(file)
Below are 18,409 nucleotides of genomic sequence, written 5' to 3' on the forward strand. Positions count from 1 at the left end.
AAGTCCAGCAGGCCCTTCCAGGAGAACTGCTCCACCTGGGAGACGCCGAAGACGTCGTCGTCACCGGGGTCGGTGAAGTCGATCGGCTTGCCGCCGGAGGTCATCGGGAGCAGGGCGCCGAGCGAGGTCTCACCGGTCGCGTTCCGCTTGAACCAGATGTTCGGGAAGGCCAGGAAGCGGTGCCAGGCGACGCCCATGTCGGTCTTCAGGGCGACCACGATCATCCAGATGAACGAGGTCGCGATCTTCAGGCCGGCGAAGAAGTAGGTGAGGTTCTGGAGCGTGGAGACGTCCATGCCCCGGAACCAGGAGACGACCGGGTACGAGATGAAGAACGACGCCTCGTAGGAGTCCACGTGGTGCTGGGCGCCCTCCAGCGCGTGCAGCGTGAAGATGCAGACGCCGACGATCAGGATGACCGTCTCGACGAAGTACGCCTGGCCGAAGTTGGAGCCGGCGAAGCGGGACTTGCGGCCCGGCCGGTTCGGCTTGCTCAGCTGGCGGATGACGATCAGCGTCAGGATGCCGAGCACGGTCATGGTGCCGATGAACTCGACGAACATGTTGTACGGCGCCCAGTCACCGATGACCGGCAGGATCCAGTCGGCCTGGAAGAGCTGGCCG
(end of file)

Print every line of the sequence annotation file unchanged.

Below are 18,409 nucleotides of genomic sequence, written 5' to 3' on the forward strand. Positions count from 1 at the left end.
AAGTCCAGCAGGCCCTTCCAGGAGAACTGCTCCACCTGGGAGACGCCGAAGACGTCGTCGTCACCGGGGTCGGTGAAGTCGATCGGCTTGCCGCCGGAGGTCATCGGGAGCAGGGCGCCGAGCGAGGTCTCACCGGTCGCGTTCCGCTTGAACCAGATGTTCGGGAAGGCCAGGAAGCGGTGCCAGGCGACGCCCATGTCGGTCTTCAGGGCGACCACGATCATCCAGATGAACGAGGTCGCGATCTTCAGGCCGGCGAAGAAGTAGGTGAGGTTCTGGAGCGTGGAGACGTCCATGCCCCGGAACCAGGAGACGACCGGGTACGAGATGAAGAACGACGCCTCGTAGGAGTCCACGTGGTGCTGGGCGCCCTCCAGCGCGTGCAGCGTGAAGATGCAGACGCCGACGATCAGGATGACCGTCTCGACGAAGTACGCCTGGCCGAAGTTGGAGCCGGCGAAGCGGGACTTGCGGCCCGGCCGGTTCGGCTTGCTCAGCTGGCGGATGACGATCAGCGTCAGGATGCCGAGCACGGTCATGGTGCCGATGAACTCGACGAACATGTTGTACGGCGCCCAGTCACCGATGACCGGCAGGATCCAGTCGGCCTGGAAGAGCTGGCCG